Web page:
Posts Tagged Gardner Fire Protection District

Local ballot initiatives

Excerpts from – local ballot initiatives 

Elk Grove Rural Fire Prot. District

– Shall the number of trustees of the Elk Grove Rural Fire Protection District be decreased from 7 to 5 members?

North Palos Fire Protection District

– Shall the extension limitation under the Property Tax Extension Limitation Law for the North Palos Fire Protection District, Cook County, Illinois be increased from the lesser of 5% or the percentage increase in the Consumer Price Index over the prior levy year to 20% for levy year 2018?” For the 2018 levy year, the approximate amount of the additional tax extendable against property containing a single-family residence and having a fair market value at the time of the referendum of $100,000 is estimated to be $52.20.

Riverside Lawn Fire Protection District

– Shall the Riverside Lawn Fire Protection District be dissolved and discontinued?

Shall the Gardner Fire Protection District levy a special tax at a rate not to exceed 0.10% of the value of all taxable property within the District as equalized or assessed by the Department of Revenue for the purposes of providing funds to pay for the costs of emergency and rescue crews and equipment? – Shall the Maximum Allowable Tax Rate for the Gardner Fire Protection District be increased from 0.30% to 0.40% of the value of all taxable property within the District as equalized or assessed by the Department of Revenue? 

thanks Martin

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Legal bills tax the Gardner FPD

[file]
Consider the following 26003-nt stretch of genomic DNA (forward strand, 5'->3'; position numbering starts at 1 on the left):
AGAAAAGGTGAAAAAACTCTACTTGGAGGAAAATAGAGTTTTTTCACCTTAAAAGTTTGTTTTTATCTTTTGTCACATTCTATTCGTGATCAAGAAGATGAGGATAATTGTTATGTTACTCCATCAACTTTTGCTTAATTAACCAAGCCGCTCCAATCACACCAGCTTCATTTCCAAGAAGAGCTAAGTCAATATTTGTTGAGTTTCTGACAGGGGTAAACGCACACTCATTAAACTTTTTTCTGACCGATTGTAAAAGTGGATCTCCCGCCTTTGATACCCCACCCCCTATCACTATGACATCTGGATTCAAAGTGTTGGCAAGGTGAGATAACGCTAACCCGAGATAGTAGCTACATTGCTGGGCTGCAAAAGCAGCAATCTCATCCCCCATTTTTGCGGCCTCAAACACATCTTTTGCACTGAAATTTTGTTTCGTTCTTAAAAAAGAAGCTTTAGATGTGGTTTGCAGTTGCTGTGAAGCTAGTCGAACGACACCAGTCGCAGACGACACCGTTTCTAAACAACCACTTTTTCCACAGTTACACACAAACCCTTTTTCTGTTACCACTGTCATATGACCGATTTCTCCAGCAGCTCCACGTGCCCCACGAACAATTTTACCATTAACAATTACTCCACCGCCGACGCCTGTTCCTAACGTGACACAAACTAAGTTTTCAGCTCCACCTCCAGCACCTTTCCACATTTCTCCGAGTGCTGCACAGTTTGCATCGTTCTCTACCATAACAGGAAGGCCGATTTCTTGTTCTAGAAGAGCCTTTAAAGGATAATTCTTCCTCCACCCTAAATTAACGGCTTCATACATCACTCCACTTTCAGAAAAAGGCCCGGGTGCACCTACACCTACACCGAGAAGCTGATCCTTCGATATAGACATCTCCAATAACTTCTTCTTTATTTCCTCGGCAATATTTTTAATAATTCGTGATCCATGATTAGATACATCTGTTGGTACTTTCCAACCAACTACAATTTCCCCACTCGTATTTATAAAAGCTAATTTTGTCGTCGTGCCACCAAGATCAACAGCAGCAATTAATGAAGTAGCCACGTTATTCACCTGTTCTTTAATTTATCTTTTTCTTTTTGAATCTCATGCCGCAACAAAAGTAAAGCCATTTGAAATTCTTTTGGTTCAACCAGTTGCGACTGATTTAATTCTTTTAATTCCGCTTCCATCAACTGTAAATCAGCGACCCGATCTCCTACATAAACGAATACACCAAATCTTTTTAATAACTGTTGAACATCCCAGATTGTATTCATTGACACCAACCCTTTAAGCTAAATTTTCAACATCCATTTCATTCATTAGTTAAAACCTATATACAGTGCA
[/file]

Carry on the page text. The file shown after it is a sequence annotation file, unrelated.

The Morris Daily Herald has an article about legal issues of the Gardner FPD taking a toll on funds:

The village of Gardner voted Tuesday night to advance TIF funds to the Gardner Fire Protection District in the amount of $75,000.

This action will help the fire district handle its high expenses due to ongoing legal battles.

“I got a call from one of the trustees of the fire protection district, and he said they were in need of money, and asked if there was anything we could do to help them out,” village finance commissioner Dick Hileman said.

He said he checked with village attorney Scott Belt and the village’s TIF attorney Tom Jacobs and found the village could give the fire district an advancement on its TIF payments at 0 percent interest, which would be taken out of tax payments paid to the village.

A TIF district is an area in which assessed property values are frozen at their current level. Tax money generated from the difference between the frozen value and current value of those properties goes into a special TIF fund to be used to improve properties in the district.